JF2315: High Density Parking With Matthew Wiatrek & Ben Trantham #SkillsetSunday

Ben is the President & Matthew is the Vice President of Trident Structures, and their focus is high-density parking that helps improve investor’s ROI. This is an episode that Joe Fairless really enjoyed because he loves talking about topics he does not have any knowledge in and especially one that can help improve your returns in your business.

Matthew Wiatrek & Ben Trantham Real Estate Background:

  • Ben is the President & Matthew is the Vice president of Trident Structures 
  • Matthew has participated in 5 multi-family deals
  • Trident Structures focus on high-density parking that improves investors ROI
  • Based in Fort Worth, TX
  • Say hi to them at www.trident-structures.com 

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Best Ever Tweet:

“By using a mobile app you now can request your car from our parking garage” – Trident Structures


Joe Fairless: Best Ever listeners, how are you doing? Welcome to the best real estate investing advice ever show. I’m Joe Fairless, and this is the world’s longest-running daily real estate investing podcast, where we only talk about the best advice ever, we don’t get into any of that fluffy stuff.

With us today, Matthew Wiatrek and Ben Trantham. How are you doing, Ben and Matthew?

Matthew Wiatrek: Doing well!

Ben Trantham: Doing well, thanks for having us, Joe.

Joe Fairless: I’m glad to hear that. So we’re gonna be talking about high-density parkings; we’re gonna be talking about parking lots today. It is an asset class that doesn’t get talked about a lot, at least in my circle, and I always find it interesting to talk about stuff that I don’t know a whole lot about… And that is certainly parking lots.

Ben is president, Matt is vice-president of Trident Structures, and they focus on parking lots. They’ve got a website, Trident-Structures.com. There’s also a link in the show notes. They’re based in Cowtown, Texas. Who knows what Cowtown is, and where Cowtown is? Yes, it’s Fort Worth; good guess if you’ve guessed it. That’s where I’m from, too.

So let’s talk about your backgrounds in parking lots first… Where should we start with that?

Ben Trantham: Hey, Joe. This has been really about eight years ago, we realized one of our only [unintelligible [00:04:07].22] customers – again, coming from our design/build industrial construction background – they had a project up in Calgary that needed to expand. As a mid-rise development, they were gonna be forced to pay for some parking in a municipal facility in [unintelligible [00:04:22].08] dig deeper, whatever the options may have been, those weren’t on the table. So we came in with some high-density mechanical parking and said “Listen, this is what we do, automated storage and retrieval for a variety of commodities”, and that was the start.

So they were gonna be able to provide their own parking right on-site, invest in their own property, with space they already had. So since then, we’ve worked in a variety of locations around the U.S. We’ve traveled to ten different countries, learning what’s out there, what’s been working for 40 years, qualifying some of the OEMs, figuring out how we can put our special sauce on it, and really understanding how to bring value to folks like your audience.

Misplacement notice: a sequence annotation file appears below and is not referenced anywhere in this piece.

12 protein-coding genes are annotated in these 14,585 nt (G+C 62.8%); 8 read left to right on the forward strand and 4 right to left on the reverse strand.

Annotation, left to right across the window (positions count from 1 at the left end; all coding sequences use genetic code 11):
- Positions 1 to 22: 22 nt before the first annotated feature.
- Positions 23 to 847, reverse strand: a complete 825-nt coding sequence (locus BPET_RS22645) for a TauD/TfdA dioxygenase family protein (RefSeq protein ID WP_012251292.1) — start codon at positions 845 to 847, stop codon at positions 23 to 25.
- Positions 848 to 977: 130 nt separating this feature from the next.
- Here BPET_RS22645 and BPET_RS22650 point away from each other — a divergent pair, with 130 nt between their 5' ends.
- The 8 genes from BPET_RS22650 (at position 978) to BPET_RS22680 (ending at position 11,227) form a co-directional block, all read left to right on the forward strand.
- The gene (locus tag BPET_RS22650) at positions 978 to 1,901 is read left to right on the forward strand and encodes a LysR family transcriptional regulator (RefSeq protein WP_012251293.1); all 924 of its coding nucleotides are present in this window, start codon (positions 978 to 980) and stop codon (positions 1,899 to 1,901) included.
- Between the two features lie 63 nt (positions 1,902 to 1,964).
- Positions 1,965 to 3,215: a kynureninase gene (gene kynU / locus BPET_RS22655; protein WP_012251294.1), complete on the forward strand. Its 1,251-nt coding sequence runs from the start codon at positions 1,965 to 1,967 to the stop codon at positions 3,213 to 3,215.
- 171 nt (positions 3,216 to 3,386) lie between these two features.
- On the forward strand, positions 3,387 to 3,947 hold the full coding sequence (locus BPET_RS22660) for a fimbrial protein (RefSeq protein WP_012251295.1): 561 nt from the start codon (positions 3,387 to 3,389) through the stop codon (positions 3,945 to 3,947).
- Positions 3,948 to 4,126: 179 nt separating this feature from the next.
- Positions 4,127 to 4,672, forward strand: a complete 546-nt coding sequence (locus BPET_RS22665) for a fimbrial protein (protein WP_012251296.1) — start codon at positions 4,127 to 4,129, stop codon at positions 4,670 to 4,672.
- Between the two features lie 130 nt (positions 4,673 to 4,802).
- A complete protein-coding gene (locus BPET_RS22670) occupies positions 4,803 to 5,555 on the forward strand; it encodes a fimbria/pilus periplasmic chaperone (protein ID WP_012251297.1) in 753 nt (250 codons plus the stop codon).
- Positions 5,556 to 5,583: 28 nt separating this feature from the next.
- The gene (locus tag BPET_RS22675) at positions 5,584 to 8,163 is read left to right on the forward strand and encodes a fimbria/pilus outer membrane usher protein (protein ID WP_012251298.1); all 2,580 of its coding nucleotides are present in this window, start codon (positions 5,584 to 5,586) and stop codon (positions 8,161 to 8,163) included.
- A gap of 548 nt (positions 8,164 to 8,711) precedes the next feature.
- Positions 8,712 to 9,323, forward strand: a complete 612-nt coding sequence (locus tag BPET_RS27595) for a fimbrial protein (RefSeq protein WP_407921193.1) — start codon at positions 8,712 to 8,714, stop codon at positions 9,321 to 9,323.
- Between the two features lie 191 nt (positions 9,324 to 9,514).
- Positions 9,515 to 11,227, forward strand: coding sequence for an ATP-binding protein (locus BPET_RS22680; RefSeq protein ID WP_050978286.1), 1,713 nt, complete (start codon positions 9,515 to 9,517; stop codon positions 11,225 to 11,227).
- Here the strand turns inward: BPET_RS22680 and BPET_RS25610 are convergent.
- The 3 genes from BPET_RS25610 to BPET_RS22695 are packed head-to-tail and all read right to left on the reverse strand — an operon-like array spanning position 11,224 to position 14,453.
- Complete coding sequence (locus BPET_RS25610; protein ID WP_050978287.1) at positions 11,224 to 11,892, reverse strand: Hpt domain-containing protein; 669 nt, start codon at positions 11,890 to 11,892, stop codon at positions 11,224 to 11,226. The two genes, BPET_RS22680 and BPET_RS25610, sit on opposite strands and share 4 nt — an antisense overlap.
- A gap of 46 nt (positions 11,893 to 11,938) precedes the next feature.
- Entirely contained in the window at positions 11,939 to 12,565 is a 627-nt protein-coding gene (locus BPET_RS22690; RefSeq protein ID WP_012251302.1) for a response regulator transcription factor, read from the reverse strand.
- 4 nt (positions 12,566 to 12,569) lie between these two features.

So we’ve worked on a variety of the Carvana facilities around the country, everything from fabricating the structures, to installing the systems, and providing some maintenance/support to those facilities. Most recently, we actually have a high-density, fully-automated parking project here in Fort Worth, on a piece of property overlooking the botanical gardens in this region… A piece of property that the market said was undevelopable and was priced as such.

Long story short, with respect to parking, it’s a  class A office space, it is dedicated to that, but we’re gonna be putting 72 parking spaces on the footprint of eight, right outside the front door.

Joe Fairless: Wow… 72 parking spaces on the footprint of 8. So just to catch up to Best Ever listeners, because I might have teed it up in a misleading way… Trident Structures – you all have a company that creates these structures on a parking lot, that you can stack cars on top of, so that you can park more cars in less space, right?

Ben Trantham: Essentially, yes.

Joe Fairless: Okay. So the eight spaces — did I hear you right, 72 cars in 8 spaces?

Ben Trantham: You heard it right.

Joe Fairless: Alright. How do you do that? You go really high, clearly…

Ben Trantham: We go really high… So we have a couple of options on this site, and that’s part of what makes us unique in the marketplace… We’re able to evaluate with experience a variety of different system types… Because again, for many decades, in other parts of the world and in the U.S, especially over the last decade, a lot of mechanical systems have been employed, and there’s actually quite a few out there that most people don’t realize. But in this case, we landed on a final solution of a couple of towers; it’s an open-air garage, and it has an elevator in the center of it. Vehicles pull onto a steel pallet, we lift it up, and it slides left or right into a storage spot for the vehicle.

In this case, we’ll actually be deploying a first of its kind with this system a mobile app that also — in this case, again, the land use is office… These folks will be able to retrieve their vehicle from their desk. They’ll see the queue on-demand, wherever they’re at, on their smart device. They’ll come down, right outside the front door, and pick up their vehicle.